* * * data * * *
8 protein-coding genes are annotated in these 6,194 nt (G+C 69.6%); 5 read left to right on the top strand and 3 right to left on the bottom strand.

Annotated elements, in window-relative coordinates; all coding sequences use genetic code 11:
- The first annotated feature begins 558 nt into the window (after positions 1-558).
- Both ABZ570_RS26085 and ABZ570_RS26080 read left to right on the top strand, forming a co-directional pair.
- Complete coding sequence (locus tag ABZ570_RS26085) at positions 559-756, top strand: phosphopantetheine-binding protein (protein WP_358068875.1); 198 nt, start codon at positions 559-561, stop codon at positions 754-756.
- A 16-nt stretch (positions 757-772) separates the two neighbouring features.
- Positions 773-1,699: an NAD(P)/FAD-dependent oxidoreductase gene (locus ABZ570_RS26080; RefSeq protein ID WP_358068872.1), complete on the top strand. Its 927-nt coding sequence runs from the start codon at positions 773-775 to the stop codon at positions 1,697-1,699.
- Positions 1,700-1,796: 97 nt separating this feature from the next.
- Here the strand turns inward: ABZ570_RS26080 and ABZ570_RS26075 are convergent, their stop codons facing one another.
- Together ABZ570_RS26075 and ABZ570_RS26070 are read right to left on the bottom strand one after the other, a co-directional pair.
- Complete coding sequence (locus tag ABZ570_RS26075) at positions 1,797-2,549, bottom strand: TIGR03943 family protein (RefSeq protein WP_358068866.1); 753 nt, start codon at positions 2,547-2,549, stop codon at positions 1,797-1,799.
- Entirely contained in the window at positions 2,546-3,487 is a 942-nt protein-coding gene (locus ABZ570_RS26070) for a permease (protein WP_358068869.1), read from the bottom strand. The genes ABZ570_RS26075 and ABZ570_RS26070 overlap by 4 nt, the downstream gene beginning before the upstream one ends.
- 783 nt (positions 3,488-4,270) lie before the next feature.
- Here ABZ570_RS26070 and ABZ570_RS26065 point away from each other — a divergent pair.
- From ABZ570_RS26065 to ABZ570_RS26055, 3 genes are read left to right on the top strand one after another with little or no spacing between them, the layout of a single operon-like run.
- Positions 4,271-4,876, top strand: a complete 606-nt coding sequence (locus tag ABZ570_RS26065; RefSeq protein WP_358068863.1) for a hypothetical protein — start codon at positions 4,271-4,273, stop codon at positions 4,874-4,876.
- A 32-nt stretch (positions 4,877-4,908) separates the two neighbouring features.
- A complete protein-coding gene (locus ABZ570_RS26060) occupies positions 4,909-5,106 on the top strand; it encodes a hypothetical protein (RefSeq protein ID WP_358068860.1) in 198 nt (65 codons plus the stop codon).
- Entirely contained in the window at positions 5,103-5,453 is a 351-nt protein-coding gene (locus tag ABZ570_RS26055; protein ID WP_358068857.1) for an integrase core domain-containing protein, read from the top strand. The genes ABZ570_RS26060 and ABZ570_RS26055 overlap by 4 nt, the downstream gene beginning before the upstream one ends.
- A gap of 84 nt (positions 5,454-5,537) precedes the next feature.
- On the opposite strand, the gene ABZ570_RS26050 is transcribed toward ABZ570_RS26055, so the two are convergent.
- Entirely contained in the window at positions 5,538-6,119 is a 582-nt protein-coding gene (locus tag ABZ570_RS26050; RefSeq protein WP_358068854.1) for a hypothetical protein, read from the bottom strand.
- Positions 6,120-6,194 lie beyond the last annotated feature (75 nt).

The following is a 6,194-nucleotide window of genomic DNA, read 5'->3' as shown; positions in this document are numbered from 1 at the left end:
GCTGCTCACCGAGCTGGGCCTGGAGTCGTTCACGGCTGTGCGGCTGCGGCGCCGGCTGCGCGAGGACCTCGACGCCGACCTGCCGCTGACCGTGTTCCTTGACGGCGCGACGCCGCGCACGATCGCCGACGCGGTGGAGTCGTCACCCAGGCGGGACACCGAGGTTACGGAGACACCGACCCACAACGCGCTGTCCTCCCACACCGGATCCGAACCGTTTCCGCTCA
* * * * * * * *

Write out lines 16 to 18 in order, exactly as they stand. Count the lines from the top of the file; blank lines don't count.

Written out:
- Positions 4,271-4,876, top strand: a complete 606-nt coding sequence (locus tag ABZ570_RS26065; RefSeq protein WP_358068863.1) for a hypothetical protein — start codon at positions 4,271-4,273, stop codon at positions 4,874-4,876.
- A 32-nt stretch (positions 4,877-4,908) separates the two neighbouring features.
- A complete protein-coding gene (locus ABZ570_RS26060) occupies positions 4,909-5,106 on the top strand; it encodes a hypothetical protein (RefSeq protein ID WP_358068860.1) in 198 nt (65 codons plus the stop codon).